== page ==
The town of Port Royal is asking the S.C. State Ports Authority, which owns land, for more property improvements and financial protection in a new development agreement discussed by Town Council on Wednesday night.
That includes removing the shuttered dry stack on London Avenue and construction of a waterfront promenade.
"Everyone is cautiously optimistic that with the slight turn in the economy we might have better luck this time than last time," town attorney Frances Cantwell said.
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The 317-acre port, with 52 buildable acres, has been closed since 2004, when the Ports Authority deemed it too expensive to operate. Since 2006, three developers have tried -- and failed -- to buy it for residential and commercial use.
The most recent attempt, by the Port Royal Redevelopment Group, fell through in September after four extensions during which the group tried to secure financing.
Since then, the Ports Authority has marketed the land for sale at $20.4 million, started an appraisal process and cleaned up some of the site. Spokeswoman Allison Skipper said the new appraisal is not complete.
The original development agreement between the Ports Authority and the town has expired. The proposed agreement discussed Wednesday has many of the same restrictions, including a limit of 425 residences and 250,000-square-feet of commercial space.
Cantwell told council the town is asking for other changes. The dry stack, which residents consider an "eyesore," would be removed within 12 months of the purchase of the land or by the end of the five-year development agreement.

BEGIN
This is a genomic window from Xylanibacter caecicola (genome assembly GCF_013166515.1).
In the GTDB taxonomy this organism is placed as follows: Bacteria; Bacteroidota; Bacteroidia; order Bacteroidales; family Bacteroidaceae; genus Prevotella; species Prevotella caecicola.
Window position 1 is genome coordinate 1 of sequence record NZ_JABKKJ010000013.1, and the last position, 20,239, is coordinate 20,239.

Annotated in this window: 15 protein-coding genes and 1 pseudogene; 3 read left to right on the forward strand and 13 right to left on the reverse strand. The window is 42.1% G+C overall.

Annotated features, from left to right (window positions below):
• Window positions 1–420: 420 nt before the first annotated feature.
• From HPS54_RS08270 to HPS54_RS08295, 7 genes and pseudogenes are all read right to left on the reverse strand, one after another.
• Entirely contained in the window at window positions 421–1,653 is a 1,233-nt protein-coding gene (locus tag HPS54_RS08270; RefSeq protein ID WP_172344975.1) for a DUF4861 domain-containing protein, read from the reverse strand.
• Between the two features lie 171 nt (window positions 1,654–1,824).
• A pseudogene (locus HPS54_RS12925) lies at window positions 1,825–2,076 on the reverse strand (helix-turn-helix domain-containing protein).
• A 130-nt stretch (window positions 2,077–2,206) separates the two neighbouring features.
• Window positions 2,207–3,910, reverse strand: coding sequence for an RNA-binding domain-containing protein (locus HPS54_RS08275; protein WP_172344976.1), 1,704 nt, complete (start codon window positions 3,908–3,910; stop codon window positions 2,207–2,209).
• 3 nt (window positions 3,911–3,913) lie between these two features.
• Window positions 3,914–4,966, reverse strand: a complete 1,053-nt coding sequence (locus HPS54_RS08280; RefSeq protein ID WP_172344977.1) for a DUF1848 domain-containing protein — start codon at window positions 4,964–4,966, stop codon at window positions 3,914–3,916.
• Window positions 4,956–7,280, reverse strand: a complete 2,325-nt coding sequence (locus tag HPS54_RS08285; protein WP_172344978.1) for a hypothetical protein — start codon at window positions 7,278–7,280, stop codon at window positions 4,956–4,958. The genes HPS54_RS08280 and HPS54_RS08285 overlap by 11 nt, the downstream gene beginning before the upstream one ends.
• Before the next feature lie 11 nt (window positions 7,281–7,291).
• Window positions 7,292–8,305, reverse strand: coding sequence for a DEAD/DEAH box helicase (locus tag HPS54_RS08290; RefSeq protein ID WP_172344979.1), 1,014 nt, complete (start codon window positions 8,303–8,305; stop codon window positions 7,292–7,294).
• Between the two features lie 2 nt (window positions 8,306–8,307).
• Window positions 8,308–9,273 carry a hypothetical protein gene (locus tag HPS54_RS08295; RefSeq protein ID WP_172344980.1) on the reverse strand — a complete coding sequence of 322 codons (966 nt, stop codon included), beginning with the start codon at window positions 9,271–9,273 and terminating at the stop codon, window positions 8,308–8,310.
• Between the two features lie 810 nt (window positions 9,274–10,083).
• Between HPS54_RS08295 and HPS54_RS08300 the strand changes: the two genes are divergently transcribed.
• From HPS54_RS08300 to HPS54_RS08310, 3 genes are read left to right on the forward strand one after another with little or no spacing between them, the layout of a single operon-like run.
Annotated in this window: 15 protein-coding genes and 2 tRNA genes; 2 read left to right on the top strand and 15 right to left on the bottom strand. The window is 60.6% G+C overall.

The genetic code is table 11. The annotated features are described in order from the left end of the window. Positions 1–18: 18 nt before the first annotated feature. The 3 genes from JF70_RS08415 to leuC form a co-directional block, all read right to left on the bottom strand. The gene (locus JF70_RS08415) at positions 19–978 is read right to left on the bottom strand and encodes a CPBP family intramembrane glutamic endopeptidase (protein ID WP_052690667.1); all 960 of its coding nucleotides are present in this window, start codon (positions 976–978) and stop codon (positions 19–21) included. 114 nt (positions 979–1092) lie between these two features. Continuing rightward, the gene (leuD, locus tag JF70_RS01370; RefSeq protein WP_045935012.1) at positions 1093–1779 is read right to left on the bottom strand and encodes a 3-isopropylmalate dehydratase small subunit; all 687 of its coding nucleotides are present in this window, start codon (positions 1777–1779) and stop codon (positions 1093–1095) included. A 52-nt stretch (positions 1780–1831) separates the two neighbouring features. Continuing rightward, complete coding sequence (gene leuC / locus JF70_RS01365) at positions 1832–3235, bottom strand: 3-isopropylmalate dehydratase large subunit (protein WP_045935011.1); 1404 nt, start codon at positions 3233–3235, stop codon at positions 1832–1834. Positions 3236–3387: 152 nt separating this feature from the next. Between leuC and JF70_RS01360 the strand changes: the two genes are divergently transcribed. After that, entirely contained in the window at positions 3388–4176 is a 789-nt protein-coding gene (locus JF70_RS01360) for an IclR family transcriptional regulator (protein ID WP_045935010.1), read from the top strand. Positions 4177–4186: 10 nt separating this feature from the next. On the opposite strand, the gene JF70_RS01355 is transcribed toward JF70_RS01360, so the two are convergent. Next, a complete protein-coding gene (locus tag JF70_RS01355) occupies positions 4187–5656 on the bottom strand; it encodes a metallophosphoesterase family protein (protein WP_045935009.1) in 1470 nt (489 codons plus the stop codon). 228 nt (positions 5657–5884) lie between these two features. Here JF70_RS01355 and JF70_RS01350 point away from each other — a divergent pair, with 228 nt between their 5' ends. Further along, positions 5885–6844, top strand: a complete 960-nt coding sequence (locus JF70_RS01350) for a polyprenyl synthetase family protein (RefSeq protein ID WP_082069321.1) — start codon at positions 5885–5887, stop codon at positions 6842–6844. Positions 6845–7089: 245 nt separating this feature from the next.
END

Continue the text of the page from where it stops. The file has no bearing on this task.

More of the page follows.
The Ports Authority will allow the town to improve the Sands Beach and build the promenade so a state grant can be spent by its fall 2013 deadline, Cantwell said. Parks and the land the promenade is on will be given to the town within two years of a sale.
Town design and engineering costs will be paid by the Ports Authority, she said.
Council approved the first reading of the proposal Wednesday night, with Councilman Vernon DeLoach opposed.
"As you know, we've been too long in trying to sell this, and it looks to me like this is more of the same," he said. "A few minor changes, but more of the same."
Two public hearings and a second vote are needed. Cantwell said those actions could occur during January meetings.
Follow reporter Erin Moody at twitter.com/EyeOnPortRoyal.